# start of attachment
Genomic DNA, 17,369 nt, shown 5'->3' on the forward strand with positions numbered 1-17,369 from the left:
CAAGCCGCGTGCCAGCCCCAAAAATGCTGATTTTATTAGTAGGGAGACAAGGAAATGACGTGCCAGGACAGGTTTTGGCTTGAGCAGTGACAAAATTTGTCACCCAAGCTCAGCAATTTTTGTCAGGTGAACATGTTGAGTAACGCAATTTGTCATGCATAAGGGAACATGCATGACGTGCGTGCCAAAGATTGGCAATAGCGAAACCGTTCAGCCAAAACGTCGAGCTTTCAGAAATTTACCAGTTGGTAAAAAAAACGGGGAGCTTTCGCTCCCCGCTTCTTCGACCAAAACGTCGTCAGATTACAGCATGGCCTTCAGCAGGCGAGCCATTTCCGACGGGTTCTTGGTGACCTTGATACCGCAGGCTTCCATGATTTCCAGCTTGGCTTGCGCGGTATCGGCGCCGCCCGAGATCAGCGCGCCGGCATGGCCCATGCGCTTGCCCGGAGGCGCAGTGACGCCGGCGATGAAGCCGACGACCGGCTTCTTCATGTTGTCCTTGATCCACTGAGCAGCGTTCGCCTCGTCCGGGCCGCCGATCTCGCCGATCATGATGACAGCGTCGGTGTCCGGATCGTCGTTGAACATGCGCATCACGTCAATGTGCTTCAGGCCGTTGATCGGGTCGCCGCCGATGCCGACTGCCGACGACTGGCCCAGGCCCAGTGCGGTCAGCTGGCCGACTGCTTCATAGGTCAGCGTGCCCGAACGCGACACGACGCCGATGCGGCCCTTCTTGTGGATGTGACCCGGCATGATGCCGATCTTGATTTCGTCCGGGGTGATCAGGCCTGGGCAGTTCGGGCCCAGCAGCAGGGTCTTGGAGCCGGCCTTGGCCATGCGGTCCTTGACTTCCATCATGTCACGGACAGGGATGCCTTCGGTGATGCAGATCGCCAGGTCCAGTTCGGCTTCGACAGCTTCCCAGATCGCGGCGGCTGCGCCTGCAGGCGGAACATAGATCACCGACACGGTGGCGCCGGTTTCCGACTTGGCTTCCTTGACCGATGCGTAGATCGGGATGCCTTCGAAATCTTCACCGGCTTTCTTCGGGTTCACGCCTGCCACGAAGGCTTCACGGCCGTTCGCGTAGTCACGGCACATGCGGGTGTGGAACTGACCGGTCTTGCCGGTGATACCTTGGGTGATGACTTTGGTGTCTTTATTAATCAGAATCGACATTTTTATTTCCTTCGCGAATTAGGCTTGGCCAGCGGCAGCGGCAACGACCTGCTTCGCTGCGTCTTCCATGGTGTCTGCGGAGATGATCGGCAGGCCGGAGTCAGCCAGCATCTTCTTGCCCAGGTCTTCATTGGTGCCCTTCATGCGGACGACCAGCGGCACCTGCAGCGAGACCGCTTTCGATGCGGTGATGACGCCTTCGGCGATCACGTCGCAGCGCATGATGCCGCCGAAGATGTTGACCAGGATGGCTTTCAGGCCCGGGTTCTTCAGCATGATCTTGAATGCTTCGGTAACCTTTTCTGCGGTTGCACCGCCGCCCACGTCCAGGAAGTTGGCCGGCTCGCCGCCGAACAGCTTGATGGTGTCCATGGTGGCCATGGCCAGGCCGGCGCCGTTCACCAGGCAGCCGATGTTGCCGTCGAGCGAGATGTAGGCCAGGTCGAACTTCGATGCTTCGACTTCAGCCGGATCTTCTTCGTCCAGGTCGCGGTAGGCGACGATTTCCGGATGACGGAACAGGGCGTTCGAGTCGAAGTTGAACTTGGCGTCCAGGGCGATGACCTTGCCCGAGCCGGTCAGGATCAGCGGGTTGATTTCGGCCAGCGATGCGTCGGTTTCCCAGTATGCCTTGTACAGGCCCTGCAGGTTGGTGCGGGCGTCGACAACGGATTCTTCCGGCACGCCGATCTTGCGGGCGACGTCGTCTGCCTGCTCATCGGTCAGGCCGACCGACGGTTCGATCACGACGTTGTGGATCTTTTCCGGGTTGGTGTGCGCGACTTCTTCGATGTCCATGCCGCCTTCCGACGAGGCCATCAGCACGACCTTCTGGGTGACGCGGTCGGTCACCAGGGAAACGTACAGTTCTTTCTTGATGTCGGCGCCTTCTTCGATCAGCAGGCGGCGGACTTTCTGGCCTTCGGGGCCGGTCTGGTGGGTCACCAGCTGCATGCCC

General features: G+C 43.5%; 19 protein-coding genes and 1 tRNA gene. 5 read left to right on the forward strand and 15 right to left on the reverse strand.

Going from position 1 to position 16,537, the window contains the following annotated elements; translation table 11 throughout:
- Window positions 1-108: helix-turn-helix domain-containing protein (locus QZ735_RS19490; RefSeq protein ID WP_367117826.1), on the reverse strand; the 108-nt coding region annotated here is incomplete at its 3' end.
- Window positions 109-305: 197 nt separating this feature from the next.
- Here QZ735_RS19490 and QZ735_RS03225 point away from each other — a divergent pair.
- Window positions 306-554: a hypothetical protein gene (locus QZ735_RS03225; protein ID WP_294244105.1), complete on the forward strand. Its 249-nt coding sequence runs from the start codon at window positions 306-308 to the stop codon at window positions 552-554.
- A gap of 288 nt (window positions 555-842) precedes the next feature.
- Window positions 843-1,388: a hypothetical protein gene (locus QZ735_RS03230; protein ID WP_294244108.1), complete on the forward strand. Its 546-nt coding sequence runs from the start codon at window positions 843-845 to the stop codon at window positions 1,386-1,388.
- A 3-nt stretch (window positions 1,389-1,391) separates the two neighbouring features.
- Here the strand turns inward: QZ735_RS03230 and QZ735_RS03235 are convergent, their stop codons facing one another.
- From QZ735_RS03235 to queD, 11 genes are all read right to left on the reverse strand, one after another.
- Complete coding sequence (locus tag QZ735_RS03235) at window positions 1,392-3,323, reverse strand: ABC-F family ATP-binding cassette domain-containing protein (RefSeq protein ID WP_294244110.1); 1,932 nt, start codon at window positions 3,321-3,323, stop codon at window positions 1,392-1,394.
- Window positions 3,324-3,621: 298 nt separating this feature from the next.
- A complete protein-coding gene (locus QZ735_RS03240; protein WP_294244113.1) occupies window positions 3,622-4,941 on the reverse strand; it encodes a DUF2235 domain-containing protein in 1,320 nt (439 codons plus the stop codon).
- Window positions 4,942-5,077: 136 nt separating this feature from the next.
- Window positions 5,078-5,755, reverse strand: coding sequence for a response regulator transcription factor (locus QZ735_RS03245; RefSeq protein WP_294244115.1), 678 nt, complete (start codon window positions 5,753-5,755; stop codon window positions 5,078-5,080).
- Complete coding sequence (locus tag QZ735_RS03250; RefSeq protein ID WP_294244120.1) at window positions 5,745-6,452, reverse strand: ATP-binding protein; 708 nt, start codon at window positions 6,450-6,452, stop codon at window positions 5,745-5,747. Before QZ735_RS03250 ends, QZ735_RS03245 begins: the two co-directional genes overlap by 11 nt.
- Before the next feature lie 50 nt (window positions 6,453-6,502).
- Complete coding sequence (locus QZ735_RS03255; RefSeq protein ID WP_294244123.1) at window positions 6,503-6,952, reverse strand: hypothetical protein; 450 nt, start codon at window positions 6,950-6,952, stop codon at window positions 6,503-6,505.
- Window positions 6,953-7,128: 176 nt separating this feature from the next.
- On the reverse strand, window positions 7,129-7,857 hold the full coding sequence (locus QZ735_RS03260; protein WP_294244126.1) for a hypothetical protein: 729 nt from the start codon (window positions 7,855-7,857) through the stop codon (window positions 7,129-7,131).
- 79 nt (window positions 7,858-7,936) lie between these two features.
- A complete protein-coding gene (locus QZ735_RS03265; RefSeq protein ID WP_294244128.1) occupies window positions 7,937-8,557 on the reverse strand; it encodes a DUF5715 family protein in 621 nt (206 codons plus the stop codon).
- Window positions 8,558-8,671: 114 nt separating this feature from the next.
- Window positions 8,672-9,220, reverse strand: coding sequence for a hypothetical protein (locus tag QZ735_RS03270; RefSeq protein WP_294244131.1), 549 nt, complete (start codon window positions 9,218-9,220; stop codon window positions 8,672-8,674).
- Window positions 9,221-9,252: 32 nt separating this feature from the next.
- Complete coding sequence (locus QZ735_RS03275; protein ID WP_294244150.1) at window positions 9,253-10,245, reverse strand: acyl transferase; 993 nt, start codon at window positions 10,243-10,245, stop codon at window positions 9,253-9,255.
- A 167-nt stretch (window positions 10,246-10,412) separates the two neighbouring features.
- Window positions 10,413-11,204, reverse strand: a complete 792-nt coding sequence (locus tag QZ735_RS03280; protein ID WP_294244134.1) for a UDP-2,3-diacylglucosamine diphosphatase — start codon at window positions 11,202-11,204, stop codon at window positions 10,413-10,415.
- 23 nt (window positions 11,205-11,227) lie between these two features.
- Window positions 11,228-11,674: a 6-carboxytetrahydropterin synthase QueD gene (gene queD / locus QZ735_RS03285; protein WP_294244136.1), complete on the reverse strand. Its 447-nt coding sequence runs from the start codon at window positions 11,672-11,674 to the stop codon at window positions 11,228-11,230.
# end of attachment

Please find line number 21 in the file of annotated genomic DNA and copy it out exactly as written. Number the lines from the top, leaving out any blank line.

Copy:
- Complete coding sequence (locus QZ735_RS03255; RefSeq protein ID WP_294244123.1) at window positions 6,503-6,952, reverse strand: hypothetical protein; 450 nt, start codon at window positions 6,950-6,952, stop codon at window positions 6,503-6,505.